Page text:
With the Connecticut governor joining Sen. Richard Blumenthal’s racist anti-Indian campaign against reforming the federal recognition process, the circle of opposition is almost complete.
The Republican American newspaper reported August 16 that Gov. Dannel P. Malloy “is lining up to oppose the latest efforts to grant federal recognition to three Connecticut Indian tribes.”
There are no “latest efforts” underway to grant federal recognition to Connecticut’s three remaining state recognized tribes – the Eastern Pequot Tribal Nation, the Golden Hill Paugusetts, and the Schaghticoke Tribal Nation. But Blumenthal has succeeded in stirring up fear and trembling in Connecticut’s local, state, and federal elected officials over Assistant Secretary for Indian Affairs Kevin Washburn’s “Preliminary Discussion Draft” of potential changes to the federal acknowledgment regulations.
“The governor shares the concerns of Connecticut’s federal delegation and the attorney general regarding the potential impact of the proposed Bureau of Indian Affairs tribal recognition regulations,” Malloy’s spokesman Andrew Doba said in the report.
Two weeks after Washburn released the draft, Blumenthal organized a meeting in his Connecticut office on July 9 to rally officials against it. “Why reopen this very acrimonious and painful chapter of Connecticut and tribal history when we have come to a place of peace and understanding?” Blumenthal said in the report.
This is nothing new on Blumenthal’s part. It’s a replay of his successful effort in 2005 to reverse the federal acknowledgment of the Eastern Pequot Tribal Nation (EPTN) and the Schaghticoke Tribal Nation (STN), which were given Final Determinations in 2002 and 2004, respectively. After a relentless and orchestrated campaign of opposition against the STN by local, state and federal elected officials led by Blumenthal and an anti-Indian sovereignty group and its powerful White house-connected lobbyist, Barbour Griffith & Rogers (BGR), the BIA in an unprecedented move issued Reconsidered Final Determinations and took away both tribes’ federal acknowledgment.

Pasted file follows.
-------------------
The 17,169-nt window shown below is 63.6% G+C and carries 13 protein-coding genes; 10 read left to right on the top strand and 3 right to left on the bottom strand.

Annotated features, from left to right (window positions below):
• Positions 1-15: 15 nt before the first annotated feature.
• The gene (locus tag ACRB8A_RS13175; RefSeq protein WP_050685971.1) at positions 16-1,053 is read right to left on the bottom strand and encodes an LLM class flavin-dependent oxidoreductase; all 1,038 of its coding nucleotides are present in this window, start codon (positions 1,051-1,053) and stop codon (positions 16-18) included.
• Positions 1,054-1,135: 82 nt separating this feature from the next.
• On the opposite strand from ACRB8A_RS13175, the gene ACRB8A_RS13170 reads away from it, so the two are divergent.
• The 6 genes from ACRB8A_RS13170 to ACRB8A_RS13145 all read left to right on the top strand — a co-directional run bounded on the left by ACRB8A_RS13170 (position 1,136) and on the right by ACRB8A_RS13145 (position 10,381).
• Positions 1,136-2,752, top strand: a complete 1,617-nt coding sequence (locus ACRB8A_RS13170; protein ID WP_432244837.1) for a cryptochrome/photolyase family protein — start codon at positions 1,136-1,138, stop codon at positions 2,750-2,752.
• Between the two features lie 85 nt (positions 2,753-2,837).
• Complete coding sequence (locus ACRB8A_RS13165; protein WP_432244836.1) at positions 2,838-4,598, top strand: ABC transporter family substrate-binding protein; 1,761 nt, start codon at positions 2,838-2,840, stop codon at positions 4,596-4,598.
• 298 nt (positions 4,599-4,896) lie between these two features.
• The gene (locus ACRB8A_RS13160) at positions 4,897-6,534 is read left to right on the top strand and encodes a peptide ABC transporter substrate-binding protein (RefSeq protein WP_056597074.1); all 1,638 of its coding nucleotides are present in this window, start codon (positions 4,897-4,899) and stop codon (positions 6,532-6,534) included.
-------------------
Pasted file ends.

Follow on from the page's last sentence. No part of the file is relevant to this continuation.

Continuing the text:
The governor joined Blumenthal’s pre-emptive strike on the reform effort a few days after the Hartford Courant, the state’s oldest newspaper, published an editorial supporting the effort to stop additional Connecticut tribes from being acknowledged and opening casinos.
With all of Connecticut’s elected officials and its newspaper of note lining up behind Blumenthal, the only thing remaining to provide a complete déjà vu all over again of Connecticut’s 2005 anti-Indian movement is the resurrection of TASK – Town Action to Save Kent. TASK was a group of wealthy landowners in Kent where the Schaghticoke Tribal Nation has its 400-acre reservation. The group formed a political action group and hired the then White House-connected lobbyist Barbour Griffith and Rogers – now known as BGR to carry out “strategies of surrounding the Department of the Interior” and contacting senior White House and agency officials at Washington events such as the National Governors Association and the Republican Governors Association annual meetings in order to overturn the Schaghticoke federal acknowledgement.